Why Did Lincoln Write the Gettysburg Address?

Abraham Lincoln

As president of the U.S. during the Civil War, Abraham Lincoln wrote the Gettysburg Address as part of an important ceremony to dedicate a cemetery for deceased soldiers. This carefully written speech became a highly significant and symbolic piece in U.S. history. It clearly redefined the Union’s participation in the war, which posed as a major challenge to a politically unstable country. Let’s have a look back at history and learn why Lincoln wrote the Gettysburg Address.

The Purpose for Writing the Gettysburg Address

Why did Lincoln write the Gettysburg Address? Because of the massive death toll caused by the Civil War, Lincoln needed to make the people understand the real purpose and reason for fighting. During the public address that he delivered at the dedication of the Soldiers’ National Cemetery in Pennsylvania, he redefined the meaning and purpose of what the Union soldiers have been fighting for. This event took place at Gettysburg on the 19th day of November 1863. At that point, the Civil War was still ongoing.

According to many historians, the speech was the best ever written in the history of the United States. It has endured numerous years. Until now, many politicians and government leaders use this as reference for their very own speeches. When Lincoln wrote this one, he carefully chose the words to deliver a very clear message. As reference, he discussed the significance of the Declaration of Independence. He expounded on the importance of human equality in order to form a unified nation.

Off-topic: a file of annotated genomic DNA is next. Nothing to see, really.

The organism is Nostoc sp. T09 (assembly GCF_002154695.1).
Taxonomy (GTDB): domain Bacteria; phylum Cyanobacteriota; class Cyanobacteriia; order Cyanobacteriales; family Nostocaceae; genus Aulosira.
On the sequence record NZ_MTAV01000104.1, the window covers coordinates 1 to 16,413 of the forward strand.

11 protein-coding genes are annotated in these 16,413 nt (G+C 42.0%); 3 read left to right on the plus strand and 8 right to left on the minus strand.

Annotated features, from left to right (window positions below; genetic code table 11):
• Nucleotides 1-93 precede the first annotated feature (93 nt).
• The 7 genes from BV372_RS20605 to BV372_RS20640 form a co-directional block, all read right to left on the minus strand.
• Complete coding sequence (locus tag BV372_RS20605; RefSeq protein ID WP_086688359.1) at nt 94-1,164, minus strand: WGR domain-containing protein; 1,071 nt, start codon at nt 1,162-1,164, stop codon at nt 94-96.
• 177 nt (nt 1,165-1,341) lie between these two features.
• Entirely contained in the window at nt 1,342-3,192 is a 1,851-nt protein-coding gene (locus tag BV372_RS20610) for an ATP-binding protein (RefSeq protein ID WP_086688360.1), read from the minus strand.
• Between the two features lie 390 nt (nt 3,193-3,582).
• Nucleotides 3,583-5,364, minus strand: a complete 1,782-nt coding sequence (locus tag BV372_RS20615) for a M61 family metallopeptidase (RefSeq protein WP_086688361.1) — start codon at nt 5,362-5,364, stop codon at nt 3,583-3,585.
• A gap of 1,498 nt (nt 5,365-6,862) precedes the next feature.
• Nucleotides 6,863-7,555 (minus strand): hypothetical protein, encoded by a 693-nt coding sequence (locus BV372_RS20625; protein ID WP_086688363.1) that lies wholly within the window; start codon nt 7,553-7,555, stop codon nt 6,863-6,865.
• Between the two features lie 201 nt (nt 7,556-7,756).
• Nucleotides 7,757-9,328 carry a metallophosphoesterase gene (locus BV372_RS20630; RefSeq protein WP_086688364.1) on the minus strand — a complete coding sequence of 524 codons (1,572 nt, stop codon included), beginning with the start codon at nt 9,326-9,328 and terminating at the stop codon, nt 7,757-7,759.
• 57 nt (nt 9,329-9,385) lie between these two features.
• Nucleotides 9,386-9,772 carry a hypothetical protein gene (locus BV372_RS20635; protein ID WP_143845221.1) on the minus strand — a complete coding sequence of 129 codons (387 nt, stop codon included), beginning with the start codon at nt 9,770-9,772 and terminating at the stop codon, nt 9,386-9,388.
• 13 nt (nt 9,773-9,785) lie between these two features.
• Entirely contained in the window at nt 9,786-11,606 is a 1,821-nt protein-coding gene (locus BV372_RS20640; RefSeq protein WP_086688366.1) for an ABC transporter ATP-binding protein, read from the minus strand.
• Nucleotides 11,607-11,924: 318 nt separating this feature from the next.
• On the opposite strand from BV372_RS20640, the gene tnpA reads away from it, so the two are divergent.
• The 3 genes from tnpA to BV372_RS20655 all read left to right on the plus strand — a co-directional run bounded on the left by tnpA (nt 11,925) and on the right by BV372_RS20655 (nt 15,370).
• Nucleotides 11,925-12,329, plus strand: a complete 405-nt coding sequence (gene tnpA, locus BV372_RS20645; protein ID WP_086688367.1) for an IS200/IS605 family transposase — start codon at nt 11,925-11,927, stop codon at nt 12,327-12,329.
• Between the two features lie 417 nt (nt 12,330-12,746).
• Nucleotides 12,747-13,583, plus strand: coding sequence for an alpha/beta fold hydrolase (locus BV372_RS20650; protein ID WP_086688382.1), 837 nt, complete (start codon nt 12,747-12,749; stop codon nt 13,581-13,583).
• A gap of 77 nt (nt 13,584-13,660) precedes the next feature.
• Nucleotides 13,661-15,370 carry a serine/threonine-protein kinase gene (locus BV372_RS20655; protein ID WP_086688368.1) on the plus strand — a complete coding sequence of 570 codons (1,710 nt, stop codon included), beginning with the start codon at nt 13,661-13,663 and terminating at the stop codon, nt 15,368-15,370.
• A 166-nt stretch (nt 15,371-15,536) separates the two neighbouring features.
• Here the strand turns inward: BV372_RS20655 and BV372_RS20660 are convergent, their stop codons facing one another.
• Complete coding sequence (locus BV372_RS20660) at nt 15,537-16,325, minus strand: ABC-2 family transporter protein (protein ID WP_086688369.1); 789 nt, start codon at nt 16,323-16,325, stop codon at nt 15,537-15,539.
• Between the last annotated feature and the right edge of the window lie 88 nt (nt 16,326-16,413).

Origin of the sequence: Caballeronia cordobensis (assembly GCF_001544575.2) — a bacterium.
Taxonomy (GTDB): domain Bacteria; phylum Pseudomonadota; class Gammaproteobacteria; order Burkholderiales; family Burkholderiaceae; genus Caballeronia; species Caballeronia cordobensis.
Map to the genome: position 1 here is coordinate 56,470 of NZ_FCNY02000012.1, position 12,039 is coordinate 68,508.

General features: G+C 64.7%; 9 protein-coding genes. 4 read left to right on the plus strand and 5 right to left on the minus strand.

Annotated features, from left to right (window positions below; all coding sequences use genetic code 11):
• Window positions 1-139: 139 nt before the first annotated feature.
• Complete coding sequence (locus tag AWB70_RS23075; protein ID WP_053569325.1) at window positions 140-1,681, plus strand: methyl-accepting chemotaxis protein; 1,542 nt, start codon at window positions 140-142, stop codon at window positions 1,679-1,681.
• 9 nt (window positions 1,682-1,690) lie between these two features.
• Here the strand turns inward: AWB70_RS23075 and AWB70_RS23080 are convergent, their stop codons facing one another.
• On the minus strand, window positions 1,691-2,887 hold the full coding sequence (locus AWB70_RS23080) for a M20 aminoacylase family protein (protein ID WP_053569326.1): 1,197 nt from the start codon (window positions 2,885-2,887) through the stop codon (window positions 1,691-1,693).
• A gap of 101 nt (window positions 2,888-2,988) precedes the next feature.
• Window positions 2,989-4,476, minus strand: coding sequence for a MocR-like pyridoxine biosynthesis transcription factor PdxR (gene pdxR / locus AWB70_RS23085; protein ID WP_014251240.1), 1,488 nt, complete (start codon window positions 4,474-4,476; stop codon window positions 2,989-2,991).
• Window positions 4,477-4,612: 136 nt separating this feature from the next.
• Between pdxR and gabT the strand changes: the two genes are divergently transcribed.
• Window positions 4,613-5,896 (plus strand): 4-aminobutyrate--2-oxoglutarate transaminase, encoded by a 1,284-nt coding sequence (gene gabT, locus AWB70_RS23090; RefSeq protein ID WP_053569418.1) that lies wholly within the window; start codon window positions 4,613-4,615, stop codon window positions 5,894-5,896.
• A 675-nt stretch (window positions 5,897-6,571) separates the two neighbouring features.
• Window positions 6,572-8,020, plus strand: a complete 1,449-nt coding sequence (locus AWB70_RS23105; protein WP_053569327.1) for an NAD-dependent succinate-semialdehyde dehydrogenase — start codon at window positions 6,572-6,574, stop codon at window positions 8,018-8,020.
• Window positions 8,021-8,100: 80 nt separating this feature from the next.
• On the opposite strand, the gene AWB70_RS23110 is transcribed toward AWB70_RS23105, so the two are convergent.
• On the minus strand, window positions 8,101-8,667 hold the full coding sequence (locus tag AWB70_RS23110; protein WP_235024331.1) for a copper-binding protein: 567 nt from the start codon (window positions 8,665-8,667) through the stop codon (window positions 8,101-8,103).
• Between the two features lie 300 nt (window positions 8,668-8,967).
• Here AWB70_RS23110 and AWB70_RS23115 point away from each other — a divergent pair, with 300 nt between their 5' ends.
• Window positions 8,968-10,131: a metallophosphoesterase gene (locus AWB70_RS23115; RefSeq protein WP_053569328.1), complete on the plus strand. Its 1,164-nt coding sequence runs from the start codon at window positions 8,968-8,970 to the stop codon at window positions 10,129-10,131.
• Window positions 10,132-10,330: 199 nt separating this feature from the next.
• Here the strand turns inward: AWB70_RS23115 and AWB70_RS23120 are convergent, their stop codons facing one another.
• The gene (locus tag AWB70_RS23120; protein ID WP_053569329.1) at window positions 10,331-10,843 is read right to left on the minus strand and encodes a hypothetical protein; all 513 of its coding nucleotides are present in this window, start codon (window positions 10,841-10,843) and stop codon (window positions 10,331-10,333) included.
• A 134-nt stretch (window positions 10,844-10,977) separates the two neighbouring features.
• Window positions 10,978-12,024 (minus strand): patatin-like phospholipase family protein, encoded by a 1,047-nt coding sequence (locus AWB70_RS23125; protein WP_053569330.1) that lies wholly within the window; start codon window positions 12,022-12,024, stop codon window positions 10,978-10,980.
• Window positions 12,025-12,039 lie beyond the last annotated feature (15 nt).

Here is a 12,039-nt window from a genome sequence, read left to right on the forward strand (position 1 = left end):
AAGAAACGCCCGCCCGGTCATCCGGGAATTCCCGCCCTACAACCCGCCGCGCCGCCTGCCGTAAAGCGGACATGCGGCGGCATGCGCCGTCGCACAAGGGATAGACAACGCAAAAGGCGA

Although the Union came out victorious in the Battle of Gettysburg, the aftermath was not that good. The death toll was very high, with more than 160,000 soldiers involved in the war. The estimated number of dead soldiers was 7,500. The ceremony was dedicated in honor of these brave soldiers. An estimated 15,000 individuals joined the event. It was also participated by several governors from various states. David Tod represented Ohio, Horatio Seymour stood for New York and Joel Parker represented New Jersey. The other special guests were Augustus Bradford of Maryland, Andrew Gregg Curtin of Pennsylvania and Oliver P. Morton of Indiana.

Additional Information and Other Relevant Details

The ceremony at Gettysburg was held to dedicate the cemetery. More importantly, it was a tribute paid to the noble and courageous efforts of the soldiers, who were fighting for the establishment of a free government. For these reasons, the importance of the Gettysburg Address is undeniable. At the Lincoln Memorial in Washington D.C., the south wall featured this text for everyone to see and remember.

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